You often hear about the Salem witch trials, infamous for the brutality it inflicted on twenty-five people. There have been many witch trials over the centuries. But the one thing I am going to talk to you about today took place in England more than a hundred and fifty years ago. In the English county of Lancashire. More specifically, in the district of Pendle. What makes this witch trial unique is that the ten people that were executed in the Pendle witch trials were all sent to their death by a nine-year-old girl named Jennet Device.
The Story Begins at Pendle Hill, Lancashire
The story has to start somewhere. Witch craft was such a huge fear to the superstitious people of the time. It is little wonder that things spiralled into chaos in the 1600’s. But it is important to start this story off with the true catalyst of the story. Jennet Device is the infamous star of this show. This nine-year-old illegitimate beggar child lived with her mother, two siblings and grandmother. Jennet is an important character in the story of ‘The Pendle Witch Trials’, but it does not begin with her. In fact, the story begins with her older sister. Alizon Device. Who turned out to be the true catalyst of this story?
The First Arrests
The story starts in 1612 when Alizon Device, the sister of the nine-year-old beggar child Jennet Device, meets a peddler named John Law on the road. She asks the man for some pins, but when he refuses, in a moment of anger, young Alizon curses John and he falls to the ground.
We now know that he may have been unwell to begin with and suffered from a stroke, but back in the 1600’s, an otherwise healthy man suddenly being struck down with paralysis, blindness and the inability to speak might have been seen as witchcraft. That was the last straw for those that lived around Pendle Forest. A long string of antisocial behaviour had been hanging over the Device and Chattox house for a long time and John Law’s terrible illness was the final straw that broke the camel’s back.
Alizon was arrested, believing she had genuinely cursed the peddler and confessed to being a witch, but she in turn pointed fingers at Old Woman Chattox and her daughter Anne. Once arrested, they too started pointing fingers and Jennet’s grandmother, Old Demdike, was also arrested. Both Old Woman Chattox and Old Demdike confessed. What else were they to do? Both women were known as cunning women and, by all accounts, witches.
Old Demdike & Old Woman Chattox
So why did these two pillars of the community confess to witchcraft so easily? Both Old Demdike and Old woman Chattox were what was known as ‘Cunning Women’. One of these women was someone who acted as a herbalist, midwife and spell maker as well as imparting any wisdom they might have to share for a fee. It was believed that they were white witches who used their power for good. So, when these two elderly women were convicted what else could they plead?
So who was ‘Old Demdike’? It is said that she was a very old woman and had been a white witch for about fifty years. She made her home in the ‘Forest of Pendle’, which was vast and full of plants she could use for healing. But more common stories about this forest dwelling healer were dark and horrible to behold. It is said that she took great pains to raise her whole family to be witches and that she was an agent for the Devil. It is said that she cursed those that offended or slighted her and no one was safe from her fury.
Old Woman Chattox
Old Chattox was also a very old and decrepit woman, frail and almost blind. She was nothing imposing to look at. She is said to have been a dangerous witch and always the opposite to Old Demdike. These women hated each other bitterly and were always in competition for clients. It is said that Old Chattox’s witchcraft was always more likely to do more mischief than good. She is said to have walked around always chattering to herself. But no one knew what she was saying. She, too, lived in Pendle Forest as well and in the company of many wicked and dangerous witches.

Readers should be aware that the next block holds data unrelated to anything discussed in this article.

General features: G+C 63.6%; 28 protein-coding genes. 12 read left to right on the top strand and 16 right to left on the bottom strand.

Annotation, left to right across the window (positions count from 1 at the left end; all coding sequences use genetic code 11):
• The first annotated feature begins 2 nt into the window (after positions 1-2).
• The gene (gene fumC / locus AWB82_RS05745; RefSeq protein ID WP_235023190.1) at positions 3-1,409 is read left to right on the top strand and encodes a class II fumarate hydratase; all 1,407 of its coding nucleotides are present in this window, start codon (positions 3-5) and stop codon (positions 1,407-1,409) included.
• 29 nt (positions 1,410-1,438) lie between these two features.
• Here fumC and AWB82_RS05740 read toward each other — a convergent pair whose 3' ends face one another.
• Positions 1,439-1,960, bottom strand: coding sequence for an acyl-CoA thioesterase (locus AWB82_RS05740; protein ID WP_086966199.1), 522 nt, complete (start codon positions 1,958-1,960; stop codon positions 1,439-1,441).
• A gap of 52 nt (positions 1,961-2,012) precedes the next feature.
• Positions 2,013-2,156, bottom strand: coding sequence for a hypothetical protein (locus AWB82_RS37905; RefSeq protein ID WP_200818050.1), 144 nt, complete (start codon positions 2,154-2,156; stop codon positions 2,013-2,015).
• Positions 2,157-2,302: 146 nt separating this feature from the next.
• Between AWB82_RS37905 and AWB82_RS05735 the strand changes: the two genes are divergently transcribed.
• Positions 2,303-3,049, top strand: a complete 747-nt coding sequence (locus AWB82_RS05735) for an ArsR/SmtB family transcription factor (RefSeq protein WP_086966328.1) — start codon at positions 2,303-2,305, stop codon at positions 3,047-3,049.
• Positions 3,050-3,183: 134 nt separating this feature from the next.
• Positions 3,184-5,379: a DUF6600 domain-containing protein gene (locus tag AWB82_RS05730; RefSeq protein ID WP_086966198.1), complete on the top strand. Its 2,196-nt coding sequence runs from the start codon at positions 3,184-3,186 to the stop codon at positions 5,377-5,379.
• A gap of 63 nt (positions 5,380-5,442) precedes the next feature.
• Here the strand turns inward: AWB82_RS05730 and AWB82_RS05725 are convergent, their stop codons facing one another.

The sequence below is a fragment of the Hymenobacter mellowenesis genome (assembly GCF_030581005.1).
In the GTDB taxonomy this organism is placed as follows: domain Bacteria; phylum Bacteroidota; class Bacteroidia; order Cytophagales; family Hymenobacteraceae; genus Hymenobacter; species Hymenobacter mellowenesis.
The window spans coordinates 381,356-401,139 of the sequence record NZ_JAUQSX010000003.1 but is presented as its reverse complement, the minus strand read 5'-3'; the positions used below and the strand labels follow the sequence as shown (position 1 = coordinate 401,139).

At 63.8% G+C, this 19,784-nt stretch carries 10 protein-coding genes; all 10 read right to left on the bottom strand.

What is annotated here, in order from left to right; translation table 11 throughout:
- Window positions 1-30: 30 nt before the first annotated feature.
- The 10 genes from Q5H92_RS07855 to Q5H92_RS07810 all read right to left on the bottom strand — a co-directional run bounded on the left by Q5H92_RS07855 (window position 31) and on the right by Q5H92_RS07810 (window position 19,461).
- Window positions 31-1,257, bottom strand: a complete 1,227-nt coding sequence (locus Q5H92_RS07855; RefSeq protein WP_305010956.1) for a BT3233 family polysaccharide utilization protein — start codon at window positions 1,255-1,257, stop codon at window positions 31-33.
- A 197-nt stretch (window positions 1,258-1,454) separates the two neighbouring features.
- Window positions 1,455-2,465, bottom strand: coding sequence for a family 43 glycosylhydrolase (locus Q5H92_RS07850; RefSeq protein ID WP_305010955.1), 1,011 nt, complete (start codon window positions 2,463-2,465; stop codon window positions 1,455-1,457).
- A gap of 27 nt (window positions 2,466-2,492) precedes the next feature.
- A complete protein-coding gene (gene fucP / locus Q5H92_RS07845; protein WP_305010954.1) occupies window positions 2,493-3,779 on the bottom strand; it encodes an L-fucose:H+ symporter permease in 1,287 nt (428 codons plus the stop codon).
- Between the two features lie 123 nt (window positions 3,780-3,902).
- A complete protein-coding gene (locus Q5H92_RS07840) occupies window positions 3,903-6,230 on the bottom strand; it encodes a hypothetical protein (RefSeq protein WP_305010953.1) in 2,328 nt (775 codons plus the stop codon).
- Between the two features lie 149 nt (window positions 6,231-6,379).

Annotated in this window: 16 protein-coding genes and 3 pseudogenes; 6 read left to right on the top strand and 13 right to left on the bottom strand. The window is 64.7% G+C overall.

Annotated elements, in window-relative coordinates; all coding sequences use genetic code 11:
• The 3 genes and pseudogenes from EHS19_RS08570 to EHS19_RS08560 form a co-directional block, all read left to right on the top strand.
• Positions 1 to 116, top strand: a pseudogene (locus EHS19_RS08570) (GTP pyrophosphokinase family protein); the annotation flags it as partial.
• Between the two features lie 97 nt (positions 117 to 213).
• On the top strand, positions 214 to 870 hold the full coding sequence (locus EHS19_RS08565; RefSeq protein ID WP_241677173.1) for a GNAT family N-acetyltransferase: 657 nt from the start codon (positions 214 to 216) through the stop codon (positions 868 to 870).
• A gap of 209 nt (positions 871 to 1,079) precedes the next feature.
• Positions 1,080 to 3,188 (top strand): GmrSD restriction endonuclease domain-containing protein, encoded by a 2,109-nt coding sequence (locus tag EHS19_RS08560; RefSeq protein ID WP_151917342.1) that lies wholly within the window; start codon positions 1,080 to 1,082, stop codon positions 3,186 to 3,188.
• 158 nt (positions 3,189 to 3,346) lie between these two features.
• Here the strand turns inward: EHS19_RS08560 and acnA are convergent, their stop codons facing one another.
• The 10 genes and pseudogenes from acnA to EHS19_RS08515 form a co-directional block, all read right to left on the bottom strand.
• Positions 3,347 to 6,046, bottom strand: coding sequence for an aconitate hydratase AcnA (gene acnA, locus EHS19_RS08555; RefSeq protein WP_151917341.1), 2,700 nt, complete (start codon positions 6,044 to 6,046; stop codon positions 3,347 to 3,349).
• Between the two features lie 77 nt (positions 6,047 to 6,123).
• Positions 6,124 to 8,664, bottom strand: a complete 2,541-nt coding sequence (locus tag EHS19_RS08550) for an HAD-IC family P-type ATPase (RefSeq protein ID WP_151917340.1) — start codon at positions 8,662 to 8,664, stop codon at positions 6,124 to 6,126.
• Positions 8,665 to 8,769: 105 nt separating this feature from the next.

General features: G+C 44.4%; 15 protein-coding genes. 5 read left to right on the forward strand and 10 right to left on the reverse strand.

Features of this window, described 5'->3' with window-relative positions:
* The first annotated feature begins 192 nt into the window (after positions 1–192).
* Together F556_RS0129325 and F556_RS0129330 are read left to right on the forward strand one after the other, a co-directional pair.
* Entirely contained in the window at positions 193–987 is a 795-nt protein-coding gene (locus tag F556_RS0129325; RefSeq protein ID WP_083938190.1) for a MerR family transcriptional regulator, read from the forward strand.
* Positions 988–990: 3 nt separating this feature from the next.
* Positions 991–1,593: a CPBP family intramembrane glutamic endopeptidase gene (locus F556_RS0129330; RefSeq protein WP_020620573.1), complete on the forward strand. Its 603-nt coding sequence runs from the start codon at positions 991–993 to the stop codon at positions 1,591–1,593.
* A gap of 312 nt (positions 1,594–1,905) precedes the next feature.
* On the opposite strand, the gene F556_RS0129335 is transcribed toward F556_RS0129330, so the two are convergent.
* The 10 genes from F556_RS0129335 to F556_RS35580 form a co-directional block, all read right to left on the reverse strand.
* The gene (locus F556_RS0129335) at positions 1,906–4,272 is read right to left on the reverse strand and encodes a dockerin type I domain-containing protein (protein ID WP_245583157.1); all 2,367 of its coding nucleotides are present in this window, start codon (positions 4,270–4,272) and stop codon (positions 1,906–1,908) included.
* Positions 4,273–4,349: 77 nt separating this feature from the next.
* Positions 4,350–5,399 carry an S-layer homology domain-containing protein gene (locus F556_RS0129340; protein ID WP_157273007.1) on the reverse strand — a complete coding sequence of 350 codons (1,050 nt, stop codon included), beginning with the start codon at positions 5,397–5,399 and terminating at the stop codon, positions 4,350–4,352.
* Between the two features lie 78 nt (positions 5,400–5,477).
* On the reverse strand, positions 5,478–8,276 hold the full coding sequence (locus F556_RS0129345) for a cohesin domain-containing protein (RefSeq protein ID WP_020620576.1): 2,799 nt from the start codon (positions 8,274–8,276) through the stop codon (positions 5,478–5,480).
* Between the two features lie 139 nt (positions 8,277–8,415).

Not a lot is actually known about these women, fact and fiction blur the lines. But it is more likely that these women were competing healers, midwives and spell makers. It is uncertain what fact and fiction is. But I think that it is more likely that much of the devil worship and witch craft is a fabrication. Today we know that herbs can heal the sick and what we knew as a cunning woman was simply someone with know-how. But in these times, God forbids anything to go wrong if you practise any kind of healing using herbs. It may send you to the hangman’s noose.
The Magistrates Plan
Even though these four women were held in prison, the magistrates were not yet done with their witch hunt. The next Sunday, when all good Christian people were in church, the magistrates took note of who wasn’t there. They found out that Alizon and Jennet’s mother, Elizabeth, had held a gathering and at this gathering that her son, James, had stolen a sheep. Now, for a family already under suspicion, the theft of a sheep by alleged witches must have looked an awful lot like something for a ritual.
To make matters worse, both James and Elizabeth were arrested along with any others that attended the gathering. It is said that they were planning to kill a man using witchcraft and, as such, were jailed. James immediately accused his mother but also accused the local Nutter family. This family were from a higher station and quite possibly Catholic, which at the time, under the Protestant King James, was just as bad as witchcraft.
King James VI & I’s ‘Witch Hunter Guide’
In the year 1597, King James VI of Scotland created and published a compendium all about witchcraft and the hunting of those mistresses of the Devil. This book was called ‘Daemonologie’. When it comes to this story’s timeline, the English King James I also published this book when he ascended to the throne. This was in the year 1603.